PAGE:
Reply to  John Tillman
January 27, 2022 8:06 am

Red Wolves are a coyote/gray wolf cross, which is the issue. When a beastie is a clear hybrid, is it the parent species’, or a new different species?

paul courtney
Reply to  Tom Halla
January 27, 2022 8:37 am

Mr. Halla: The US gov’t takes a back seat to no other gov’t when it comes to preservation of cross-bred hybrids. We are currently engaged in an all-out public health emergency to preserve the hybrid COVID, created when a bat kissed a pangolin. Dr. Fauci’s miracle elixer has guaranteed that we will not eliminate this sub species.

Reply to  Tom Halla
February 6, 2022 6:41 am

Thank you, John and Tom, for educating me about the so-called “red wolf” here in NC.

The WaPo‘s Darryl Fears is predictably on the “splitter” side of the argument. For balance here is his 2019 article:

https://www.washingtonpost.com/climate-environment/2019/04/02/there-was-actually-study-determine-if-red-wolves-are-wolves-answer-could-have-doomed-them/

Here’re a few excerpts from the article:

When red wolves were going extinct in the late 1970s, they could no longer be choosy about mates. They were breeding with coyotes so often that Fish and Wildlife officials rushed in to Texas and Louisiana to grab the last pure red wolves, place them in zoos and attempt to resurrect the species through breeding. [but] red wolves did not have so much sex with coyotes that they mated themselves out of existence.

And:

…when mates are available red wolves exhibit assortative mating.”

That is another way of saying when a red wolf has a choice between another red wolf and a coyote, the coyote does not cut it.

That’s supposed to mean they should be considered separate species. It strikes me that if that criteria were applied to humans, it would mean that human beings would have to be considered to be several different species, since different ethnic groups exhibit clear patterns of “assortative mating.”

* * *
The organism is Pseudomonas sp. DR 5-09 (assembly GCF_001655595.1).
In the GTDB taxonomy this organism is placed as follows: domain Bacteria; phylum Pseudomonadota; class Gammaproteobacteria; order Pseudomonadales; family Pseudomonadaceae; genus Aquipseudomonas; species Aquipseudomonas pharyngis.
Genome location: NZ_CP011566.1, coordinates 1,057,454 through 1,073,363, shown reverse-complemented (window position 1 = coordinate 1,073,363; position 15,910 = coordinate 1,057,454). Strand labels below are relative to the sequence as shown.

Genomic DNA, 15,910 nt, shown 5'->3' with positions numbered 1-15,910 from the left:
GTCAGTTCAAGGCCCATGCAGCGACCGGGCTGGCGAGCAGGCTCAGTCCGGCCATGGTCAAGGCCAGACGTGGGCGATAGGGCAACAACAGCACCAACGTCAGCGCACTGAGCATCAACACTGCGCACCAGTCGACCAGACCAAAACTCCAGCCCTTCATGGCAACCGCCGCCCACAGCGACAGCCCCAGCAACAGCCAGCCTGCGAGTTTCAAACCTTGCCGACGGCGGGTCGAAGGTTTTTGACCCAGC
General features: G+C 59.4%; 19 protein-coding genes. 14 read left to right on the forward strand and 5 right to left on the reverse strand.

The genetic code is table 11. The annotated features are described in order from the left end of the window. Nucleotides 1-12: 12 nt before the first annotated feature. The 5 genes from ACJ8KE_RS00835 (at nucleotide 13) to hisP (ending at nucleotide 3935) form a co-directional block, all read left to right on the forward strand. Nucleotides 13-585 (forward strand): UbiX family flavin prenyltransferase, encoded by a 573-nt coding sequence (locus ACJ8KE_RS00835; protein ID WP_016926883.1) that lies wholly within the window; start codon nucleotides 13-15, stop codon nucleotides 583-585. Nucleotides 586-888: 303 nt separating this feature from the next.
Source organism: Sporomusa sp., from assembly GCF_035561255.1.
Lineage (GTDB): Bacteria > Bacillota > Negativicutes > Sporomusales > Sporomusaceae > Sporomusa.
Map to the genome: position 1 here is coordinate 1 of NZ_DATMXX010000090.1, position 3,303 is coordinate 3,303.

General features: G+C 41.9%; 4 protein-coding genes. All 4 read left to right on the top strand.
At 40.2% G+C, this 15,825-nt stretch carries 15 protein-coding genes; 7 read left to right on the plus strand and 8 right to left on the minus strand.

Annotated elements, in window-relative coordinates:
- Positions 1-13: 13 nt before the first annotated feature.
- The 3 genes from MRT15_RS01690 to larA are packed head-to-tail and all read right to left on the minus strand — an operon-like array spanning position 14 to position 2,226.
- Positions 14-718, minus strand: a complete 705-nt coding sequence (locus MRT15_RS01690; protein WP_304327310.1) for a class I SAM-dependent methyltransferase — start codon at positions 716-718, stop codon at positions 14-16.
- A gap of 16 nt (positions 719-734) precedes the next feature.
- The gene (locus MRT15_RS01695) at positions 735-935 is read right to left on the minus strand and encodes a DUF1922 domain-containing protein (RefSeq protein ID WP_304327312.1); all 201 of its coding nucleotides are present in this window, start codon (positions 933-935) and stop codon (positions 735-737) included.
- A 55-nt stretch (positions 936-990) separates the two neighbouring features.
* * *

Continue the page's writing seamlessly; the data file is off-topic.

The WaPo article leans heavily on this NAS report, in support of the red wolf program:

https://www.nap.edu/catalog/25351/evaluating-the-taxonomic-status-of-the-mexican-gray-wolf-and-the-red-wolf

The WaPo article cites it, saying:

While red wolves are more genetically related to coyotes than gray wolves, “the red wolf has some degree of genetic ancestry not found in reference populations of western gray wolves or coyotes,” the study said.

The WaPo also says,

…and red wolves have a gene linked to gray wolves on Galveston Island that coyotes lack.

“Some degree” and “a gene” (out of some 20,000) eh? It sounds like they’re really stretching to justify the conclusion they want to reach.

Again, if those criteria were applied to homo sapiens it would mean that we should be divided into multiple species. I hope that, despite the influence of Critical Race Theory and grievance studies, we’ve not regressed all they way back to that point.

fretslider
Reply to  John Tillman
January 27, 2022 7:43 am

In the UK [selective] rewilding takes some extraordinary turns.

It is a fact that there were once bears and wolves in the UK

But they are the two species that will never ever be restored. Rewilding really means saving money by not managing the weeds, dredging the rivers etc

Fran
Reply to  fretslider
January 27, 2022 9:14 am

What I find funny is tthe UK importing beavers to the Cotswalds. Is that not an area where there are extensive orchards? In one night a beaver can take down several fruit trees.

Mike Jonas(@egrey1)
Editor
Reply to  Fran
January 27, 2022 12:05 pm

Yes, beavers come immediately to mind. All those years of campaigning to protect trees, and then they import beavers.

Tom in Florida
Reply to  Mike Jonas
January 27, 2022 1:27 pm

Speaking of such, a famous line from the Leave it to Beaver show, ‘Beaver’s mother says to his father, “Ward, you were awful hard on the Beaver last night”.

eyesonu
Reply to  Tom in Florida
January 27, 2022 2:22 pm

Tom, some beavers are more tender than others!

Richard Page
Reply to  Fran
January 28, 2022 10:10 am

They’ve gone bonkers with the idea of importing species into areas of the UK. Trouble is that they haven’t consulted with knowledgeable ecologists on which are the appropriate areas to do this; the result being that they are importing species into completely unsuitable areas where they will become pests and have to be dealt with. There is a project underway to reintroduce Lynx into certain areas to control deer populations that are causing problems such as overgrazing and damaging trees. Beavers are also causing problems in areas of Scotland and England where they are eroding flood defences as well as damaging trees. Enthusiastic and well-meaning idiots without a clue.

Dave Andrews
Reply to  fretslider
January 27, 2022 9:38 am

Don’t dredge the rivers end up with more floods. Good for some species, less so for others.

January 27, 2022 2:41 am

No need for the concept of a cline then, and also the process of reversion to type.

commieBob
Reply to  Philip Mulholland
January 27, 2022 4:20 am

Indeed. There is the concept of epigenetics.

Epigenetics is the study of how your behaviors and environment can cause changes that affect the way your genes work.